After the presentation, we were ready to see the manufacturing factory of Flextronics, located across the street from the main office building. First, we entered another conference room to change into a static-free (and non-breathable) lab coats, several-sizes-too-big rubber sandals and a hideous hair net. We couldn’t help but laugh at ourselves and snap some photos of our Dr. Evil-esque outfit.

Flextronics protective gear

Flextronics protective gear

One of the project managers brought us to the first floor where the labs were located to test the products. From endurance testing to environment testing, the engineers would identify potential problems in the product and test them to ensure highest quality and durability. The simulation machines were unlike anything I had ever seen and quite overwhelming. Just operating the machine seemed difficult, let alone figuring out what the numbers and results meant.

We proceeded to the top floor where the assembly lines and direct labor were located. There were rows and rows of expensive, complicated-looking machines. Since it was lunchtime, there weren’t many workers on the floor, but the space could easily fit hundreds, if not thousands. Project managers coordinate groups of DL workers, who are each essential to the critical path. DL workers usually work 8 hour days with an hour break, 5-6 days a week. Overtime is common and bonuses are given based on performance. Employees live together in dorm-style building located across the street, which seems a good arrangement since employees come from all over China.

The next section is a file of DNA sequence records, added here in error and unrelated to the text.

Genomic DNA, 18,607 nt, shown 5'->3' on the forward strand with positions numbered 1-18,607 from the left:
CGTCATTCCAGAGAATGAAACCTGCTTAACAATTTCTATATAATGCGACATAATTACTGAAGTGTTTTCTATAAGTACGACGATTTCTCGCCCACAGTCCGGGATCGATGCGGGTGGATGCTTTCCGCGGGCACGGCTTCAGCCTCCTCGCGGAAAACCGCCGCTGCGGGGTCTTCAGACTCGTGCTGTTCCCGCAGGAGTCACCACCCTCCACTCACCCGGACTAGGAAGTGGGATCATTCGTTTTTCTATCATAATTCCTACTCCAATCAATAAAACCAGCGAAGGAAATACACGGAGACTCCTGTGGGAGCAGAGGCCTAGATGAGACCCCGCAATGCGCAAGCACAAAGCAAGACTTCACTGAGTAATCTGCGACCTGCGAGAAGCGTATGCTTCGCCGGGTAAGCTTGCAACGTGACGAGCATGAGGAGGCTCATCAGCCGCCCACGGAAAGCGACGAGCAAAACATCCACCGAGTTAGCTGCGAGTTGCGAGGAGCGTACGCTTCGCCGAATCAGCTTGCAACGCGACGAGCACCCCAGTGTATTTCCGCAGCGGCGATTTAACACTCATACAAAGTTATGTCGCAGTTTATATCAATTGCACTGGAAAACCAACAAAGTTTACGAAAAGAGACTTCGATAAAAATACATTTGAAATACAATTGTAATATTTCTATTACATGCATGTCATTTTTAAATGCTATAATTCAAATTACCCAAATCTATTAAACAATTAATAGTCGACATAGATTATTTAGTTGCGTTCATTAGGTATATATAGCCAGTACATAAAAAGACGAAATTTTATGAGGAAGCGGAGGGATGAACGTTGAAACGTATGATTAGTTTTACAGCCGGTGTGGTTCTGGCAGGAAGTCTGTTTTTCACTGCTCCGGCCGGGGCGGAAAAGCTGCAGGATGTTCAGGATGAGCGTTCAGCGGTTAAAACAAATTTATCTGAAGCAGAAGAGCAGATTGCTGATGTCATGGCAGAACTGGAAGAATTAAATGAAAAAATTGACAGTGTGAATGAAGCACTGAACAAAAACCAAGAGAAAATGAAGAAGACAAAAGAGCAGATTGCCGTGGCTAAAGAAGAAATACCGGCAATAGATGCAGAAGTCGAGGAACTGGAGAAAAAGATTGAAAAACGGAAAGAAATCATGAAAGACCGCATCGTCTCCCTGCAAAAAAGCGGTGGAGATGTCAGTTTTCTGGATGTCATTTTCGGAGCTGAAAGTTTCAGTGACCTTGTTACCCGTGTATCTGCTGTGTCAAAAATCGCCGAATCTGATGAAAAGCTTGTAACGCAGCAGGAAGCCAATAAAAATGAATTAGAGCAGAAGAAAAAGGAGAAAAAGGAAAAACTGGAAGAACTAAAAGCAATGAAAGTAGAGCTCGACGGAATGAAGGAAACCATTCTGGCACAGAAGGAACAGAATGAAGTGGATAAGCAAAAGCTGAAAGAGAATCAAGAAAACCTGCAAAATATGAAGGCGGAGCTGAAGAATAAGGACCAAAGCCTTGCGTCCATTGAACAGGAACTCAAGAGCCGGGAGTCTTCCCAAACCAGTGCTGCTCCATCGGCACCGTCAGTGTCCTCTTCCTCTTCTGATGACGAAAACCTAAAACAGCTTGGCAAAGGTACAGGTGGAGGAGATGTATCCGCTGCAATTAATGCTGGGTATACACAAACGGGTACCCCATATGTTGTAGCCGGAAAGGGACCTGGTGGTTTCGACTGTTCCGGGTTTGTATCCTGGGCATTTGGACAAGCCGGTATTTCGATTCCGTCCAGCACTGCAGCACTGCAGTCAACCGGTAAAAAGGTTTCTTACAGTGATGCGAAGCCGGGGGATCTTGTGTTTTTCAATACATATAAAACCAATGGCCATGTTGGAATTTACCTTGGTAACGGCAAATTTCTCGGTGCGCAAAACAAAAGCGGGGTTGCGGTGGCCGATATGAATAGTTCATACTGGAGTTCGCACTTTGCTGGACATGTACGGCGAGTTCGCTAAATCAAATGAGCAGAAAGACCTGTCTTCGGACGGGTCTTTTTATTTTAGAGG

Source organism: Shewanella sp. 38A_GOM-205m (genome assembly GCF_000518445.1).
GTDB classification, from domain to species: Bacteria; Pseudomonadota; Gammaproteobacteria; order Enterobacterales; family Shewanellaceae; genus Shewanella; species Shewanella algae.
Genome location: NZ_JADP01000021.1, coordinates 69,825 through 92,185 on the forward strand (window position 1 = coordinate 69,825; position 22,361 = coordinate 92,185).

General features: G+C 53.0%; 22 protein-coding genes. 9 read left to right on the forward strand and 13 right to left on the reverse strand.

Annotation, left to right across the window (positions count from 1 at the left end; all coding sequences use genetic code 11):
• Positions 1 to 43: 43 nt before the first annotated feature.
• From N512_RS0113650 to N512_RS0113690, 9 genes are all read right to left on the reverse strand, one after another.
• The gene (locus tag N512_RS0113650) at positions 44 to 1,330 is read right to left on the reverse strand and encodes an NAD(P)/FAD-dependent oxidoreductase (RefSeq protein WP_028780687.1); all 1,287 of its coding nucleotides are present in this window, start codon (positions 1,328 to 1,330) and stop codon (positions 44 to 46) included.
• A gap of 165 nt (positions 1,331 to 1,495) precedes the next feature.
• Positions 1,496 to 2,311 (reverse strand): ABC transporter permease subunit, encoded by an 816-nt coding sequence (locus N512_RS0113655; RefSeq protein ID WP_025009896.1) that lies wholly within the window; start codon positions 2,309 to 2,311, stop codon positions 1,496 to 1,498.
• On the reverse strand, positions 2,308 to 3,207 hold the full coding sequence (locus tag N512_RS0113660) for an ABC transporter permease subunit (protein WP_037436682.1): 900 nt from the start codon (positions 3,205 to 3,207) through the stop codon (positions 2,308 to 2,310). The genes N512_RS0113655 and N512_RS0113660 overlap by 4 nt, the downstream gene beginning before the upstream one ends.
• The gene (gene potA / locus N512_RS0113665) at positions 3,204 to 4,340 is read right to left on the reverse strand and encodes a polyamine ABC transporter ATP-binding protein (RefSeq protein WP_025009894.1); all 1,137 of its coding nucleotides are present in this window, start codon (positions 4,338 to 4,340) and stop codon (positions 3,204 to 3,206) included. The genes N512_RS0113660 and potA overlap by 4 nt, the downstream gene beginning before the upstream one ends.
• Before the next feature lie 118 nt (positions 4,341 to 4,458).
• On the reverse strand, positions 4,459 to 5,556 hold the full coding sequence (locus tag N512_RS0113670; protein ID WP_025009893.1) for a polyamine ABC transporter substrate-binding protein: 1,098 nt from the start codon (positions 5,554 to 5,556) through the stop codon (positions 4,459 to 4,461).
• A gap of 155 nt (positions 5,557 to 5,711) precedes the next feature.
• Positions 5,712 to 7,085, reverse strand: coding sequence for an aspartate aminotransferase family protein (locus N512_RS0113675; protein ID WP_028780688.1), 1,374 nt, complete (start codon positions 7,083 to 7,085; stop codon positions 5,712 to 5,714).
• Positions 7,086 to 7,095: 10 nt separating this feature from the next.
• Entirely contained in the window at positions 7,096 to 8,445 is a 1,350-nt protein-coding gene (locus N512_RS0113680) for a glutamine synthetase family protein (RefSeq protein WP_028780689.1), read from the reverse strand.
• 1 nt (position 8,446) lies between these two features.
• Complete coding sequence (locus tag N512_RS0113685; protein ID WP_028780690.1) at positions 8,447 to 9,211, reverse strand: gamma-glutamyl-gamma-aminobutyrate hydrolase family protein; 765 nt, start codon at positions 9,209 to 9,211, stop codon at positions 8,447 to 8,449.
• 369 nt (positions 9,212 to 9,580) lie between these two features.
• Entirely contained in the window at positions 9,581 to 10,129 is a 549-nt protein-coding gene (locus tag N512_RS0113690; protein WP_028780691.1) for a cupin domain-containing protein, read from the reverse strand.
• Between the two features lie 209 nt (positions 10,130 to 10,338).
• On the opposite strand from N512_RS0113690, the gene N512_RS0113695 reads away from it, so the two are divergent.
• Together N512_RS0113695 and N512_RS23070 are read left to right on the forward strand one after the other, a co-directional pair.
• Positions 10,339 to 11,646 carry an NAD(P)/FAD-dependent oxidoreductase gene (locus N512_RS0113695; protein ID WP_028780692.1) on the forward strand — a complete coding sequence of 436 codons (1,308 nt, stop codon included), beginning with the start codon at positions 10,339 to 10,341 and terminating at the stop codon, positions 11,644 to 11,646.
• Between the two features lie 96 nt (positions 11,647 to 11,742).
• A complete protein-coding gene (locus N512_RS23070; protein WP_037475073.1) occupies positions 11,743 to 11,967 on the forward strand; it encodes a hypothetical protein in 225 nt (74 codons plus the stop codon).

Curious as ever, I couldn’t stop asking questions about life outside the workplace:

What’s the average salary? What’s the turnover rate? How much does living cost? Do they like the living conditions? How often do employees visit their families? What do they do on the weekends?

Though the answer to these questions seemed vague yet reasonable and actually appealing, I couldn’t help but think whether it was buttered up or not? With that said, I look forward to visiting other manufacturing facilities to compare.